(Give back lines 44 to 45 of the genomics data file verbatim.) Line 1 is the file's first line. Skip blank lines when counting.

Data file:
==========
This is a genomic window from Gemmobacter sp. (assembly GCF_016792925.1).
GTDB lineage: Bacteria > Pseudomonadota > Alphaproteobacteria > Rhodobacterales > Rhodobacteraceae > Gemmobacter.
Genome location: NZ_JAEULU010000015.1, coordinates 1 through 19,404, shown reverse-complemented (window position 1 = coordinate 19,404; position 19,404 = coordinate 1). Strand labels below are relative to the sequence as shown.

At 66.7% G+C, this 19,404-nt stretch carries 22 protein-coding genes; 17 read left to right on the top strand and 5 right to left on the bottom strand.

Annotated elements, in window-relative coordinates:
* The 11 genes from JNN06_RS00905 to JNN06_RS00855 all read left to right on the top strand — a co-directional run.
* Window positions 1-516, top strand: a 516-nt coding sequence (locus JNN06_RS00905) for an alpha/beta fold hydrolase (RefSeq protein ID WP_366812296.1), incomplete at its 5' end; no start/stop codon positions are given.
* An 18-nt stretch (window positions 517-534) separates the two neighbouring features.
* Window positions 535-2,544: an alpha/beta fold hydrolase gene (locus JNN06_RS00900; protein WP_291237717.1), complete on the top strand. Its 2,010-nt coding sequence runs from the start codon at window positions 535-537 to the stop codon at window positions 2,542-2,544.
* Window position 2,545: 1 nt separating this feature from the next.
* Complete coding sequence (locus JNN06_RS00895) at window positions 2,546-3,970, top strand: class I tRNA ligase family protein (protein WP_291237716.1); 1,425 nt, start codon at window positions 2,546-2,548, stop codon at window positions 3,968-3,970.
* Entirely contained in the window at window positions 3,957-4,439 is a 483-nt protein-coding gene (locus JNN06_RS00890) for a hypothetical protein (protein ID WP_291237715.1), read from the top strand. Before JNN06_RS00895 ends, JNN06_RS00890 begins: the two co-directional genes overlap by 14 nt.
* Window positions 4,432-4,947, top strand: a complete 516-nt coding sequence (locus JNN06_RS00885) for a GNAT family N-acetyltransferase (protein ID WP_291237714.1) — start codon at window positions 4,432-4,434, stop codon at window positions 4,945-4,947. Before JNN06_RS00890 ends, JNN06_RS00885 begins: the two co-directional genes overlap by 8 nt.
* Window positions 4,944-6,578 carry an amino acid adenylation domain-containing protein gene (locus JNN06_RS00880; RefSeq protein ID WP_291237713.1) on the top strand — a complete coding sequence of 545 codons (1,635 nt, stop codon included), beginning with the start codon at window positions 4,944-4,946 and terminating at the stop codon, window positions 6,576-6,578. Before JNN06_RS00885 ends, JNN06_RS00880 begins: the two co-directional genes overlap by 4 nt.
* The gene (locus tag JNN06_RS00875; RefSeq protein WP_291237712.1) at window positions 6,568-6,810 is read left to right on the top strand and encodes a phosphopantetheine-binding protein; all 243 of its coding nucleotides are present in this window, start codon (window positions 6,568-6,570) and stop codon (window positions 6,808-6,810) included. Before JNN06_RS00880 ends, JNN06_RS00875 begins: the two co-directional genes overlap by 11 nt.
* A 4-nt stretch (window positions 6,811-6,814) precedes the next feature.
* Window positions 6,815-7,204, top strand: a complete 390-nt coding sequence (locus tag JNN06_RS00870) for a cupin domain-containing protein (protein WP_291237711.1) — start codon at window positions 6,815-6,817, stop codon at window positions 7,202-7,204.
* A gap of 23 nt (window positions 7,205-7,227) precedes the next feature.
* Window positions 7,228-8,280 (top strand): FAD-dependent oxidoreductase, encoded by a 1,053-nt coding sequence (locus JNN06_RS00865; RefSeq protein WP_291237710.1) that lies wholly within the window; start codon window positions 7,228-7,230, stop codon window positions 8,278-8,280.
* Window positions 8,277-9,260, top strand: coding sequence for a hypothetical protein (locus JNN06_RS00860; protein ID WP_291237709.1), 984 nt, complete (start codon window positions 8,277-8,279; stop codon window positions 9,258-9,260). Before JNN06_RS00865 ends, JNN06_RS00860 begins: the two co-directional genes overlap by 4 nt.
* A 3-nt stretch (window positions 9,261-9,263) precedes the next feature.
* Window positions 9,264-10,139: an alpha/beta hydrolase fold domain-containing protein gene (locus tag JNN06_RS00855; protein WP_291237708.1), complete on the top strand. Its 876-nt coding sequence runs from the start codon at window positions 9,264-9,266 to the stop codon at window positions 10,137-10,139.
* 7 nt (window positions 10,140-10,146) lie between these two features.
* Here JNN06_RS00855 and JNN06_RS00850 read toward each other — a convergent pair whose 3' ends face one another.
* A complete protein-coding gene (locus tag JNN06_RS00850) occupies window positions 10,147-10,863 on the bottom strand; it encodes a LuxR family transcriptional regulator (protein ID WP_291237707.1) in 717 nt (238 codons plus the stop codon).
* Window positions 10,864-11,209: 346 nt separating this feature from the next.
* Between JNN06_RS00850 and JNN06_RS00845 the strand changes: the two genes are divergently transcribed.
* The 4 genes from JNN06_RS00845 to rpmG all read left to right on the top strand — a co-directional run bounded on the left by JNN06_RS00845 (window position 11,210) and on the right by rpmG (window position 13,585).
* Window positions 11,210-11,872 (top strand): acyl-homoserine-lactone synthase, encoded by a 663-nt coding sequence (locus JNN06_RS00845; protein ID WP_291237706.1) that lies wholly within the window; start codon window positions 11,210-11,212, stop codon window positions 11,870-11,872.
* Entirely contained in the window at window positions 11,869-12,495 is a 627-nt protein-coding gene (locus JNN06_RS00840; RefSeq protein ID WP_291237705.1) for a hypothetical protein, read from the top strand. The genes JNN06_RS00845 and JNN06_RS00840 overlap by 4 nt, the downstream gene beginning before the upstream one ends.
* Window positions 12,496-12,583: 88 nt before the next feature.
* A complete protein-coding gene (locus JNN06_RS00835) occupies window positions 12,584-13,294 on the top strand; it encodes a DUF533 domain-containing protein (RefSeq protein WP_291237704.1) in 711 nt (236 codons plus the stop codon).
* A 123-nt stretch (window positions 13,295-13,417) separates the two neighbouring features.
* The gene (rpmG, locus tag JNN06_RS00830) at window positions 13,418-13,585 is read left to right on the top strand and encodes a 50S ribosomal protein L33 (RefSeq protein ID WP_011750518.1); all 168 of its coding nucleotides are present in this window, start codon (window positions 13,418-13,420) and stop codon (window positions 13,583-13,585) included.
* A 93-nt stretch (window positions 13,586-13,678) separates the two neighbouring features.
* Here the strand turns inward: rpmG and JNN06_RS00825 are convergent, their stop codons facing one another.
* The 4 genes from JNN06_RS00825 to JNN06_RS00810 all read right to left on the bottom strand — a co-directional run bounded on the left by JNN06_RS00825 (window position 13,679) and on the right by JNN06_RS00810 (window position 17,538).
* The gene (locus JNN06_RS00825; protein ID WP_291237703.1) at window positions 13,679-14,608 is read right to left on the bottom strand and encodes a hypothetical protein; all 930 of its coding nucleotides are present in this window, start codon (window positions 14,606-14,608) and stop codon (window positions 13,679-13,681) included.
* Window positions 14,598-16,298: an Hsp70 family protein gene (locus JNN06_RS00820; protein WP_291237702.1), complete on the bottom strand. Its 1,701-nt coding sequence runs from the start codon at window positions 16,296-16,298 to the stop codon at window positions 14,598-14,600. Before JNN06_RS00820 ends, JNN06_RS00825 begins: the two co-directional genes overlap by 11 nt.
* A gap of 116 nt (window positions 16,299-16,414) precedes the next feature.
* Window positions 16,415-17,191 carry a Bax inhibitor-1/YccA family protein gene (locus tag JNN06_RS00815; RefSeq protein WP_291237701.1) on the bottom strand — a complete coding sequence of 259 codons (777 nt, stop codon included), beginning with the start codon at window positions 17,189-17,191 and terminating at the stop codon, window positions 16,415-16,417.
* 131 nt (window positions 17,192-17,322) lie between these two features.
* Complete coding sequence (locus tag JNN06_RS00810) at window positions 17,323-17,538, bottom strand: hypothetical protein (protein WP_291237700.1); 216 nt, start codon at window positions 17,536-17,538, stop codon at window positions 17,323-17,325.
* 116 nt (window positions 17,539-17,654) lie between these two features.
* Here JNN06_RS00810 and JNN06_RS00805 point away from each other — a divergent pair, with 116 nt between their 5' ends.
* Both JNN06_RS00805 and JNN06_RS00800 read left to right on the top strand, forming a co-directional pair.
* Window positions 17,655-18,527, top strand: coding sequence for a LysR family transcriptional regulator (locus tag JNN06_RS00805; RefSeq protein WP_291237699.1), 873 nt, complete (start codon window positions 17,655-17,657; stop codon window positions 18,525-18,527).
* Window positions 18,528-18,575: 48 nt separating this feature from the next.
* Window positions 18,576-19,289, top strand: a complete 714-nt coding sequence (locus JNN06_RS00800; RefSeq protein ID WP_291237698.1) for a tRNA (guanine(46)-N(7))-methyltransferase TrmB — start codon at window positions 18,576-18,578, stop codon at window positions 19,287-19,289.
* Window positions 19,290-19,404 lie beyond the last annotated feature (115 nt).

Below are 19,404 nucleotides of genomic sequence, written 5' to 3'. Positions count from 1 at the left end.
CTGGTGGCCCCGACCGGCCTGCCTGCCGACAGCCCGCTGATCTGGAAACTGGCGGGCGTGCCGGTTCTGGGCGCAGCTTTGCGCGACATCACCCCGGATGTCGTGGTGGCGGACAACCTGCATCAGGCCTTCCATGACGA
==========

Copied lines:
* 116 nt (window positions 17,539-17,654) lie between these two features.
* Here JNN06_RS00810 and JNN06_RS00805 point away from each other — a divergent pair, with 116 nt between their 5' ends.